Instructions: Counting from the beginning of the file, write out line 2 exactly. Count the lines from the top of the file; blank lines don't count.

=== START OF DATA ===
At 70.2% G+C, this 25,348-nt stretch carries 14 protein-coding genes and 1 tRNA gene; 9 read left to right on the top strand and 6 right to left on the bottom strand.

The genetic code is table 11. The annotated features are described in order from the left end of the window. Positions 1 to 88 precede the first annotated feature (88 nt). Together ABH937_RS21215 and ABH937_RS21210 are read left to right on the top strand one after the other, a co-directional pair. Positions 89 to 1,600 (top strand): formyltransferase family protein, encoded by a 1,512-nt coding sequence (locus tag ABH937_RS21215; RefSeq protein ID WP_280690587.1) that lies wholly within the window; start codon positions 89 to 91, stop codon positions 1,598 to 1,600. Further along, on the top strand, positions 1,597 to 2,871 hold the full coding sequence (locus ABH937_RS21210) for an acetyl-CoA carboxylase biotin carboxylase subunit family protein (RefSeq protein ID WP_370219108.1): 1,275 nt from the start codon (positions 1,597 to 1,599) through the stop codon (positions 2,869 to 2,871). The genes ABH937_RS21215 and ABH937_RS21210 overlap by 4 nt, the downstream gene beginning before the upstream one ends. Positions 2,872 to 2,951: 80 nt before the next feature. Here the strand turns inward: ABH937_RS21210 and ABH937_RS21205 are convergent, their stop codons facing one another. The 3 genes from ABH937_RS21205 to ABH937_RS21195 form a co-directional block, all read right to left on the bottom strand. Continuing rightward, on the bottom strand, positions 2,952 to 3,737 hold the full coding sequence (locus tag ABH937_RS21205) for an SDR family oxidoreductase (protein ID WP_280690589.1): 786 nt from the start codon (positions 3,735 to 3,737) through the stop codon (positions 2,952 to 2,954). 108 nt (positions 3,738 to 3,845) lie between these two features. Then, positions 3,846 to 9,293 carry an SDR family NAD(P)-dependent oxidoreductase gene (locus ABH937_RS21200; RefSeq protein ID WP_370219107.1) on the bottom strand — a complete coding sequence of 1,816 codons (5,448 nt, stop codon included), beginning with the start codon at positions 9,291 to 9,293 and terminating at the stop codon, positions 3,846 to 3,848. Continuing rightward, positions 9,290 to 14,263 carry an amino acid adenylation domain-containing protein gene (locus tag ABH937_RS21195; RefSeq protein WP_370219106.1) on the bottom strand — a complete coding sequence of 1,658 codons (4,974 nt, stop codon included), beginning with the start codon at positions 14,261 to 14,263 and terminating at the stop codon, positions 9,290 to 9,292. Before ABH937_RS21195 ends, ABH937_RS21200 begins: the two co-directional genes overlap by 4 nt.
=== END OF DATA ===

The genetic code is table 11. The annotated features are described in order from the left end of the window. Positions 1 to 88 precede the first annotated feature (88 nt). Together ABH937_RS21215 and ABH937_RS21210 are read left to right on the top strand one after the other, a co-directional pair. Positions 89 to 1,600 (top strand): formyltransferase family protein, encoded by a 1,512-nt coding sequence (locus tag ABH937_RS21215; RefSeq protein ID WP_280690587.1) that lies wholly within the window; start codon positions 89 to 91, stop codon positions 1,598 to 1,600. Further along, on the top strand, positions 1,597 to 2,871 hold the full coding sequence (locus ABH937_RS21210) for an acetyl-CoA carboxylase biotin carboxylase subunit family protein (RefSeq protein ID WP_370219108.1): 1,275 nt from the start codon (positions 1,597 to 1,599) through the stop codon (positions 2,869 to 2,871). The genes ABH937_RS21215 and ABH937_RS21210 overlap by 4 nt, the downstream gene beginning before the upstream one ends. Positions 2,872 to 2,951: 80 nt before the next feature. Here the strand turns inward: ABH937_RS21210 and ABH937_RS21205 are convergent, their stop codons facing one another. The 3 genes from ABH937_RS21205 to ABH937_RS21195 form a co-directional block, all read right to left on the bottom strand. Continuing rightward, on the bottom strand, positions 2,952 to 3,737 hold the full coding sequence (locus tag ABH937_RS21205) for an SDR family oxidoreductase (protein ID WP_280690589.1): 786 nt from the start codon (positions 3,735 to 3,737) through the stop codon (positions 2,952 to 2,954). 108 nt (positions 3,738 to 3,845) lie between these two features. Then, positions 3,846 to 9,293 carry an SDR family NAD(P)-dependent oxidoreductase gene (locus ABH937_RS21200; RefSeq protein ID WP_370219107.1) on the bottom strand — a complete coding sequence of 1,816 codons (5,448 nt, stop codon included), beginning with the start codon at positions 9,291 to 9,293 and terminating at the stop codon, positions 3,846 to 3,848. Continuing rightward, positions 9,290 to 14,263 carry an amino acid adenylation domain-containing protein gene (locus tag ABH937_RS21195; RefSeq protein WP_370219106.1) on the bottom strand — a complete coding sequence of 1,658 codons (4,974 nt, stop codon included), beginning with the start codon at positions 14,261 to 14,263 and terminating at the stop codon, positions 9,290 to 9,292. Before ABH937_RS21195 ends, ABH937_RS21200 begins: the two co-directional genes overlap by 4 nt.